When the Japanese attacked, the squadron was still in training and sorting out difficulties with its machines, including dysfunctional oxygen which prevented high altitude flying, weight difficulties which resulted in armor and machine guns being deleted and high maintenance requirements resulting from Brewster's use of worn out ex-airline engines in manufacturing the aircraft (which had been supplied to No. 67 Squadron in March). There were also problems getting spares and with the peacetime red tape and restricted flying hours laid down by the British High Command in Singapore. All squadrons in Malaya except No. 488 had been passed as ‘trained to operational standards’ by the time war broke out, but experience was to show that their training had been based on an underestimate of the Japanese Air Force.



No. 488 Squadron had its first major combat on 12 January. Eight aircraft, led by Flight Lieutenant MacKenzie, were ordered to take off to intercept an enemy raid coming south. A further six aircraft, led by Hutcheson, took off twenty minutes later. The enemy force was sighted by MacKenzie's formation over Johore. The New Zealanders were at 12,000 feet and the enemy, comprising approximately twenty-seven Type O and Army Type 97 fighters in formations of nine, were 3000 feet above them. The Kiwi formation lost two aircraft, had five damaged and two pilots wounded, without having inflicted any known casualties on the their better trained enemy. Both types of Japanese aircraft were able to out maneuver the overladen Buffalos with the greatest ease. Also their altitude and weight of numbers gave them an overwhelming advantage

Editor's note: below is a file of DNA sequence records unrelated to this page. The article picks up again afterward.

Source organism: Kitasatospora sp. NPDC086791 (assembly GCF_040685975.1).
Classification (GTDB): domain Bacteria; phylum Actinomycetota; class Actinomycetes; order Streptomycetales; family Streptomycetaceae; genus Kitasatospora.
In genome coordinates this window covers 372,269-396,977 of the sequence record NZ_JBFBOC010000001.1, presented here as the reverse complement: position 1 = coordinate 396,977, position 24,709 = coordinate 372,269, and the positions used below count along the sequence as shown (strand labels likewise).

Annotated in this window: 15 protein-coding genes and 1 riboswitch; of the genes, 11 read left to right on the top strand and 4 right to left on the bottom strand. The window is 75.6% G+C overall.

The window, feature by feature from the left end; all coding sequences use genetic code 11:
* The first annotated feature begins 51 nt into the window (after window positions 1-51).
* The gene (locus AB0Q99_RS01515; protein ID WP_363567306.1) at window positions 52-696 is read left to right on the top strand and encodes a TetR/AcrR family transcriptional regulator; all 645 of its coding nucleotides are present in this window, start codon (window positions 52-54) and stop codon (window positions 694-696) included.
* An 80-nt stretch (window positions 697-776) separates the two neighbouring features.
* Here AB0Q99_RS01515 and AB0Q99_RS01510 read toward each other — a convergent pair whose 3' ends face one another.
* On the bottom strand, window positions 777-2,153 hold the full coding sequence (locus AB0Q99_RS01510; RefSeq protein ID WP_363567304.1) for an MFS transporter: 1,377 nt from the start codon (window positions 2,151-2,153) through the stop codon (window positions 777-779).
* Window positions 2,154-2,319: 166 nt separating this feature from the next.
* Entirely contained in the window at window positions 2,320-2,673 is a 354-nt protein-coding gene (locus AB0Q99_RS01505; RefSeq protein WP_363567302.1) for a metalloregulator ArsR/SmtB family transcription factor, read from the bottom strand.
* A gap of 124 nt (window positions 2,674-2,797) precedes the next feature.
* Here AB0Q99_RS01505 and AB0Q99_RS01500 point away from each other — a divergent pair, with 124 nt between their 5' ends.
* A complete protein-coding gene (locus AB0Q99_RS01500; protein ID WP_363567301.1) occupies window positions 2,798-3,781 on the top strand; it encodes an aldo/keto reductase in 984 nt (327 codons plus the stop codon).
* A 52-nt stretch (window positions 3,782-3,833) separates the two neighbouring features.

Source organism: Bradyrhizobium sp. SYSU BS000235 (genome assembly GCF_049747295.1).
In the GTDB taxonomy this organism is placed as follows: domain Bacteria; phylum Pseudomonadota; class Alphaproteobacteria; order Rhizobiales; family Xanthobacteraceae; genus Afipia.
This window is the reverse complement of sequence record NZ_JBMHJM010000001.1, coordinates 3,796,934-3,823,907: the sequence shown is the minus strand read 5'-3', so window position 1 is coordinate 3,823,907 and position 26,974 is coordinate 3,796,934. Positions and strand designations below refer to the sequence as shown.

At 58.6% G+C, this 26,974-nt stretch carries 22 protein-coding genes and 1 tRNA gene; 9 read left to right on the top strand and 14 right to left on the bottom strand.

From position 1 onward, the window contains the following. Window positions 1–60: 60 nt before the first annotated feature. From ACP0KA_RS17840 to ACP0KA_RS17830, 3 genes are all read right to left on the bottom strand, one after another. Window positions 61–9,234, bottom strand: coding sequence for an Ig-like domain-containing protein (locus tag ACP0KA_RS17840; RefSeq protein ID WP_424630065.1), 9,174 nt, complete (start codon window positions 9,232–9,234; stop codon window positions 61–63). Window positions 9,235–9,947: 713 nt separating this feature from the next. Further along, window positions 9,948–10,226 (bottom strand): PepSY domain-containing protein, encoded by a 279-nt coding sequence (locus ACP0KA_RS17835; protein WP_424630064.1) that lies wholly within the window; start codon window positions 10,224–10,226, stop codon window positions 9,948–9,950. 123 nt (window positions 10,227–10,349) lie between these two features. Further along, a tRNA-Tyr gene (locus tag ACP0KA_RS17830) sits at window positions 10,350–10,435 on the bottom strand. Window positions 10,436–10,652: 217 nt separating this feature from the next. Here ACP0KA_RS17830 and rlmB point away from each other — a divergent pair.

The next day eight aircraft intercepted 30 Type 96 bombers, making contact with them and attacking from below. Flight Lieutenant Hutcheson was shot up by rear-gun fire and crash-landed at base. Pilot Officer Greenhalgh attacked an Army 96 bomber. Although only two guns fired, he managed to get smoke from one engine.


Pilot Officer Oakden was shot down into the sea by rear-gun fire from a bomber, and was rescued by a Chinese sampan, sustaining slight injuries to his face. Sergeant Clow was shot down in the sea, swam 400 yards to a small island and was picked up by some Chinese in a sampan and returned to Kallang. Score, four aircraft written off and one damaged with no loss to the enemy.




As the Buffalo squadrons (many manned by New Zealanders and Australians) lost men and machines, several were amalgamated into 488 Squadron. Clouston had presented a plan "Get Mobile" to provide daylight air cover off the coast to Admiral Phillip's Force Z, but this was rejected by the Navy. Fighter cover did not arrive until the Repulse & Prince of Wales had been sunk. Though they were initially blamed, this late arrival was not the fault of the air arm.